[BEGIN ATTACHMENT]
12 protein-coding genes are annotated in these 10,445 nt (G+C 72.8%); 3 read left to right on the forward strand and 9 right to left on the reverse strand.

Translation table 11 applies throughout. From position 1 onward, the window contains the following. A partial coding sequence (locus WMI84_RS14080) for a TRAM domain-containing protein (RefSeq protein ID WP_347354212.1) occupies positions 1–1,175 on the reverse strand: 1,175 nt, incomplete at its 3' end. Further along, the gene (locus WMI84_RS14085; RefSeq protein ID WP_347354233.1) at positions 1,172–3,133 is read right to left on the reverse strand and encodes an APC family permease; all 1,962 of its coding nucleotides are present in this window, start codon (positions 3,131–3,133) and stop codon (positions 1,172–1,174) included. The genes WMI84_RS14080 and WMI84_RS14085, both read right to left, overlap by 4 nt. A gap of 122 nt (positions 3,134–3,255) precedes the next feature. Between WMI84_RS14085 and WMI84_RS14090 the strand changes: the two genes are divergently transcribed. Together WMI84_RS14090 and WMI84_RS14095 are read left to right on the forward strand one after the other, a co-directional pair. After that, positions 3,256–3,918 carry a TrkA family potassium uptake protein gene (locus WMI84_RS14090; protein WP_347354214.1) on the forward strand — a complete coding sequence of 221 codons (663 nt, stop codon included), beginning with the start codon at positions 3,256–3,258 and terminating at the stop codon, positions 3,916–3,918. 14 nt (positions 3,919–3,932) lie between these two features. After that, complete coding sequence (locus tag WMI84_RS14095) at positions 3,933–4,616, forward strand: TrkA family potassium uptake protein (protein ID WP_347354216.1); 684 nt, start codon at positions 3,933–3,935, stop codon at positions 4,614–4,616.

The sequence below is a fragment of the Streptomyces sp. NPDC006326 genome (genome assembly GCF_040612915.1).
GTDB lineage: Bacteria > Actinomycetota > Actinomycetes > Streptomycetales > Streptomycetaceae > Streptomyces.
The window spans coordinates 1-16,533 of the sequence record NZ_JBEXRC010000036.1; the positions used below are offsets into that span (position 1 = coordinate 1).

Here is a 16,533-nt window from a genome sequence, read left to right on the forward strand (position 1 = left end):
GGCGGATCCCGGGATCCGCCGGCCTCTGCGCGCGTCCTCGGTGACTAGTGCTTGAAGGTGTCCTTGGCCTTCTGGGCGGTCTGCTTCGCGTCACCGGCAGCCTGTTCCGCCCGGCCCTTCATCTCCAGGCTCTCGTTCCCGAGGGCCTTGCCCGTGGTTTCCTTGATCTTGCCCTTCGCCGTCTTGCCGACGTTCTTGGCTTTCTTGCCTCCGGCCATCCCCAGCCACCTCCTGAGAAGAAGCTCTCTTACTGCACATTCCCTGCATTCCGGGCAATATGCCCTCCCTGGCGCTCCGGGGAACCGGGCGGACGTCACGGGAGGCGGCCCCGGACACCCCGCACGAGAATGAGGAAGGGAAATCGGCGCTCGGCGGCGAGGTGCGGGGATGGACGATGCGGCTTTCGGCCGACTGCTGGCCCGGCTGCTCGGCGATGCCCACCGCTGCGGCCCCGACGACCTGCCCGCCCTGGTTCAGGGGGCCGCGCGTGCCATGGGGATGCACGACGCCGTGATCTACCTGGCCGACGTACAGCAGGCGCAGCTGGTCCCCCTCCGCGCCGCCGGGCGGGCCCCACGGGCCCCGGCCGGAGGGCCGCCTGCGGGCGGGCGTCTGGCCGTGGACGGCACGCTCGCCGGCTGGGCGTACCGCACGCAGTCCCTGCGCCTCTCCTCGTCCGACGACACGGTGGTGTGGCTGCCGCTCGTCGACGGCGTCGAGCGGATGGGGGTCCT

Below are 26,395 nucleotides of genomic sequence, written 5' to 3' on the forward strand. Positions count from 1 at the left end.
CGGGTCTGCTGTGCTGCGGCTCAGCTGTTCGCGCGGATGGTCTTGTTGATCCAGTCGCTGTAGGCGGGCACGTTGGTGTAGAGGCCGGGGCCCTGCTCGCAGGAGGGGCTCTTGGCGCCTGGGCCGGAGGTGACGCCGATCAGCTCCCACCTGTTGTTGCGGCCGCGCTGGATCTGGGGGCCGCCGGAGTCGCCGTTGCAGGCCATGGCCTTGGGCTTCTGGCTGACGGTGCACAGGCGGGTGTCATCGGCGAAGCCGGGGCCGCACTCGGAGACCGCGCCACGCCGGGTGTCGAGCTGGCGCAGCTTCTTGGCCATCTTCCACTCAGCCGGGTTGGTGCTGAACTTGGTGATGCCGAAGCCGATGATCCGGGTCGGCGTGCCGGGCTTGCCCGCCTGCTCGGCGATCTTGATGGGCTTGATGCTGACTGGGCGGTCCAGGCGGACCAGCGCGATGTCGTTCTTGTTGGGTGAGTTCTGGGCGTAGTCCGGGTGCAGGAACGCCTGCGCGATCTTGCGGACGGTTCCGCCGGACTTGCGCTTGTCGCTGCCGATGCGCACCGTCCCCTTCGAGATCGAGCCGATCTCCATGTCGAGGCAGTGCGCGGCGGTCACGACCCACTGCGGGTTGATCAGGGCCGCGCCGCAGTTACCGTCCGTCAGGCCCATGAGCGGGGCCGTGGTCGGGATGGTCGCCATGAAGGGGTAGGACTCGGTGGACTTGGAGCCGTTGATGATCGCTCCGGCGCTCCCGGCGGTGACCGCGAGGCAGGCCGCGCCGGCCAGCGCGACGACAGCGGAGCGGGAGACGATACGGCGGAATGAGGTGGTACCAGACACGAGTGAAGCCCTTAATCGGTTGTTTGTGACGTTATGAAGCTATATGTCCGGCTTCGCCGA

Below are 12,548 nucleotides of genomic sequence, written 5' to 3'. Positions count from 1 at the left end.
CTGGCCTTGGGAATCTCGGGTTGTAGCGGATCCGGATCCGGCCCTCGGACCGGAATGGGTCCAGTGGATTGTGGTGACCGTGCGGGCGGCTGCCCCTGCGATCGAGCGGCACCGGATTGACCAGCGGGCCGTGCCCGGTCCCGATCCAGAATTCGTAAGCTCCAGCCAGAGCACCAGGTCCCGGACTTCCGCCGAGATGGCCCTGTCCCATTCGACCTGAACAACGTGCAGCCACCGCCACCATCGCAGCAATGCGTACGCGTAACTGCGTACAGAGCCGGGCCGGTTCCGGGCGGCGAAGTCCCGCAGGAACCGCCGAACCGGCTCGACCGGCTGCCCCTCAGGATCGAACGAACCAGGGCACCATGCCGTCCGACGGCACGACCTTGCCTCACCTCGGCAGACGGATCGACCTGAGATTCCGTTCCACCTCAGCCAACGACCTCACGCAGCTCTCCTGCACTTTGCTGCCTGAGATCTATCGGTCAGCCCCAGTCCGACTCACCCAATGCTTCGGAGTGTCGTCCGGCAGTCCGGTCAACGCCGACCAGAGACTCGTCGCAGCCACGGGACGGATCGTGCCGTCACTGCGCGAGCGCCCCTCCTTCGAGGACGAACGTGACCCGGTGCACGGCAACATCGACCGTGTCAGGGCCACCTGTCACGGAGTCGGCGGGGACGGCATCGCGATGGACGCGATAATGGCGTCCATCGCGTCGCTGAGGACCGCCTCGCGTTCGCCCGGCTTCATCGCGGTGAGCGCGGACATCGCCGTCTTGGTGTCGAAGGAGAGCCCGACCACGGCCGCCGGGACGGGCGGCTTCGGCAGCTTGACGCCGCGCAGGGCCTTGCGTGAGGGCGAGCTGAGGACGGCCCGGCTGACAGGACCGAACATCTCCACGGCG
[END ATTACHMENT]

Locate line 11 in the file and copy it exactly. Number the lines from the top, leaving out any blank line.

CTGGCCTTGGGAATCTCGGGTTGTAGCGGATCCGGATCCGGCCCTCGGACCGGAATGGGTCCAGTGGATTGTGGTGACCGTGCGGGCGGCTGCCCCTGCGATCGAGCGGCACCGGATTGACCAGCGGGCCGTGCCCGGTCCCGATCCAGAATTCGTAAGCTCCAGCCAGAGCACCAGGTCCCGGACTTCCGCCGAGATGGCCCTGTCCCATTCGACCTGAACAACGTGCAGCCACCGCCACCATCGCAGCAATGCGTACGCGTAACTGCGTACAGAGCCGGGCCGGTTCCGGGCGGCGAAGTCCCGCAGGAACCGCCGAACCGGCTCGACCGGCTGCCCCTCAGGATCGAACGAACCAGGGCACCATGCCGTCCGACGGCACGACCTTGCCTCACCTCGGCAGACGGATCGACCTGAGATTCCGTTCCACCTCAGCCAACGACCTCACGCAGCTCTCCTGCACTTTGCTGCCTGAGATCTATCGGTCAGCCCCAGTCCGACTCACCCAATGCTTCGGAGTGTCGTCCGGCAGTCCGGTCAACGCCGACCAGAGACTCGTCGCAGCCACGGGACGGATCGTGCCGTCACTGCGCGAGCGCCCCTCCTTCGAGGACGAACGTGACCCGGTGCACGGCAACATCGACCGTGTCAGGGCCACCTGTCACGGAGTCGGCGGGGACGGCATCGCGATGGACGCGATAATGGCGTCCATCGCGTCGCTGAGGACCGCCTCGCGTTCGCCCGGCTTCATCGCGGTGAGCGCGGACATCGCCGTCTTGGTGTCGAAGGAGAGCCCGACCACGGCCGCCGGGACGGGCGGCTTCGGCAGCTTGACGCCGCGCAGGGCCTTGCGTGAGGGCGAGCTGAGGACGGCCCGGCTGACAGGACCGAACATCTCCACGGCG